Something I read a few weeks ago really resonated with me and I wanted to share it. It was an interview with Scott Campbell about tattoos, specifically on getting your first tattoo. I’m not familiar with Scott’s work, nor would I call myself a tattoo expert, but I live for genuine self-expression and for that reason I have always had a soft spot for tattoos. But this post isn’t about me, it’s about his interview! I think it’s something everyone (with or without an interest in tattoos) should read. Because I love perspective and his interview definitely gave me that. Here are my favourite parts; hope you enjoy it as much as I did.
What should someone do to prepare before his appointment?
The best way to prepare is to not overthink it. My favorite tattoos were done on a whim with very little forethought at all. When people don’t have that many tattoos, they feel like they have to summarize their entire identity into one symbol, which is way too much responsibility for one design. Just take a deep breath, clear your mind, and get what feels good. People think Marc Jacobs—who I’m dear friends with and have tattooed a bunch—is off his rocker because he gets these crazy, weirdo cartoon characters. But he’s got such a great approach to it. He’s got SpongeBob on his arm because when he looks at it, it makes him smile. He’s not trying to summarize his ancestry into one tattoo—it’s simple, primal.
What’s your favorite kind of tattoo to do?
I enjoy the technical stuff, the ornamental and beautifully rendered lettering. The way that you write a word can affect the meaning when done right. But that being said, I have a special place in my heart for fucked-up, two-in-the-morning, drunken tattoos. I feel like a lot of people come to me for my technical ability, but I appreciate the emotion and passion that goes into spur-of-the-moment tattoos. Maybe it’s trying to take the passion and the spontaneity of the drunken, enamored moment and render it in a way that you’re not embarrassed to show your mother.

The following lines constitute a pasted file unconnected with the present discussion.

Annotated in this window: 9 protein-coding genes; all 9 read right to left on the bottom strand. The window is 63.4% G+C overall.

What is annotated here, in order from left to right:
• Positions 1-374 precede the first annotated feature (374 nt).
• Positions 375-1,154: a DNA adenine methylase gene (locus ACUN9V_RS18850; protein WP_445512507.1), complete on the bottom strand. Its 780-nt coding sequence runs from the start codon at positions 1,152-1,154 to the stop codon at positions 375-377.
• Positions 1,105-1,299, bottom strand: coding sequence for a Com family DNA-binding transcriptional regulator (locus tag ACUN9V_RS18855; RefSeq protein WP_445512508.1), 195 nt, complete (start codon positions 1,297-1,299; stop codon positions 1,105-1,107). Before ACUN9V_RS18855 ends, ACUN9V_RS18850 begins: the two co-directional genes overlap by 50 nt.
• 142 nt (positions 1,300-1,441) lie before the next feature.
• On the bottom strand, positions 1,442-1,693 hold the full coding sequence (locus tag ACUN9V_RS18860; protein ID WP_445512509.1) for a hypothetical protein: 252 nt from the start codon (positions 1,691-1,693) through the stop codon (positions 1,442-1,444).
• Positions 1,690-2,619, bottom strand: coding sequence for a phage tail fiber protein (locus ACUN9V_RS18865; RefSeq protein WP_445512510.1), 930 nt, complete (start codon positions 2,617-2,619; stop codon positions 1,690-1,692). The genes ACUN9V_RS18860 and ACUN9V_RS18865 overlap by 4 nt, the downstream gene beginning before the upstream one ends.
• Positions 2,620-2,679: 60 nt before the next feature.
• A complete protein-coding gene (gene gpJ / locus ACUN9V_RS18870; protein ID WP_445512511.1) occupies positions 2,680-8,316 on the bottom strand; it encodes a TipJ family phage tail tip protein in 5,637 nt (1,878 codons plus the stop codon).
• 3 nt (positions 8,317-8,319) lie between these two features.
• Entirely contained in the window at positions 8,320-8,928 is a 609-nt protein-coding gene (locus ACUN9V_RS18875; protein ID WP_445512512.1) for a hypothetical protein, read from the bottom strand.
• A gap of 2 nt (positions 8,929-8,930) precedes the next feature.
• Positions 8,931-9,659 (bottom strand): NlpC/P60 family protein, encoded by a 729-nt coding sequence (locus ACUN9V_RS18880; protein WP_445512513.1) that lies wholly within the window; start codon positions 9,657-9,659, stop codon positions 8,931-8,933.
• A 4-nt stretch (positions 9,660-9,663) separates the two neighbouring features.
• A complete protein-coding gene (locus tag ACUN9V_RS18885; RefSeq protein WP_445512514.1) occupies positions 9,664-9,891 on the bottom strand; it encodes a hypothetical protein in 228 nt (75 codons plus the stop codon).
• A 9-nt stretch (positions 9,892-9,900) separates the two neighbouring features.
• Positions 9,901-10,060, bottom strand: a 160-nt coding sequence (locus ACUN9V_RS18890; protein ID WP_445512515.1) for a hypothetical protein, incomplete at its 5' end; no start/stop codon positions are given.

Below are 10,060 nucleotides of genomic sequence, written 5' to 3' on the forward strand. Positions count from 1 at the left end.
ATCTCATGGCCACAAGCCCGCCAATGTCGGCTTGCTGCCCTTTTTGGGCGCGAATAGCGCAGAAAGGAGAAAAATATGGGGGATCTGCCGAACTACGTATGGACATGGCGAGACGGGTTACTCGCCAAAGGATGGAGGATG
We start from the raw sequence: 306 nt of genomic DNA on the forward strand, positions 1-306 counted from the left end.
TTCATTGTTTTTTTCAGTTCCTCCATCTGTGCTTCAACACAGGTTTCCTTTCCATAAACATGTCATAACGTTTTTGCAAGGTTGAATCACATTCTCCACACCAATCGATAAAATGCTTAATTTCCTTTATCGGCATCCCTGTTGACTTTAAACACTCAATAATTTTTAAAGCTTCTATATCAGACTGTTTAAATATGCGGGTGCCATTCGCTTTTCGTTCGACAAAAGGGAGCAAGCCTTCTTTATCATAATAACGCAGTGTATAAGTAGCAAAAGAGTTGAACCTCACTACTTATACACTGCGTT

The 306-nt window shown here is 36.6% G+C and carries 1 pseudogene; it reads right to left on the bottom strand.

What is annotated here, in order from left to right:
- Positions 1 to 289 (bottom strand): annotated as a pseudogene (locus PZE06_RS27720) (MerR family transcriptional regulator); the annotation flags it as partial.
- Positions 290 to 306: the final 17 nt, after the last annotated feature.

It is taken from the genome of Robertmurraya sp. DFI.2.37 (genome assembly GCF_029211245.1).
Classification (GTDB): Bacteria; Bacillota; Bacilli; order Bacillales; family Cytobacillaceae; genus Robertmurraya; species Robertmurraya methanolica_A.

What would you say is the main reason people want tattoos?
I first started getting tattooed because I grew up in this really conservative, southern, suburban environment. It was a way of promising myself that I wouldn’t grow up to be like my parents. I don’t know if tattoos hold that much rebellion anymore. A lot of times people will get tattooed based on what’s going on in their lives—someone close to them dies and they get a memorial tattoo, they fall in love or they have children and want to commemorate that. Anytime they’re feeling things so strongly that a T-shirt or bumper sticker doesn’t quite do it, or they want that idea or feeling to be physical and a part of them, that’s when you get it tattooed. It can be really cathartic. Getting tattooed can be a way of taking control of things and affecting who you are in a symbolic way.
So, I have a question for you from my mom. She wants to know where you can get a tattoo that won’t sag later in life.
The quick answer is to get it on your wrist, ankle, or back of your neck. But I love old, ugly tattoos! When I’m old, I’m going to have saggy tattoos because I’m going to be a saggy old man. That’s it. There’s an honesty to it that’s awesome. But as far as older folks getting tattooed, just get it where you feel it. I might be an exception because I place more emphasis on the emotion and feeling that goes into tattoos, the juju more than just the aesthetic. Any artist can make something look good. Tattoos that have the most feeling are going to be the most special.
What is your advice to the person who is ready for the commitment of his first tattoo?
Don’t force anything. Get it if you feel like you need it. Get tattooed if you sit there and you have an idea or a feeling that won’t let you sit still until you get it carved into your body. That’s your first tattoo. Make sure you feel it 100 percent and then get it like you mean it.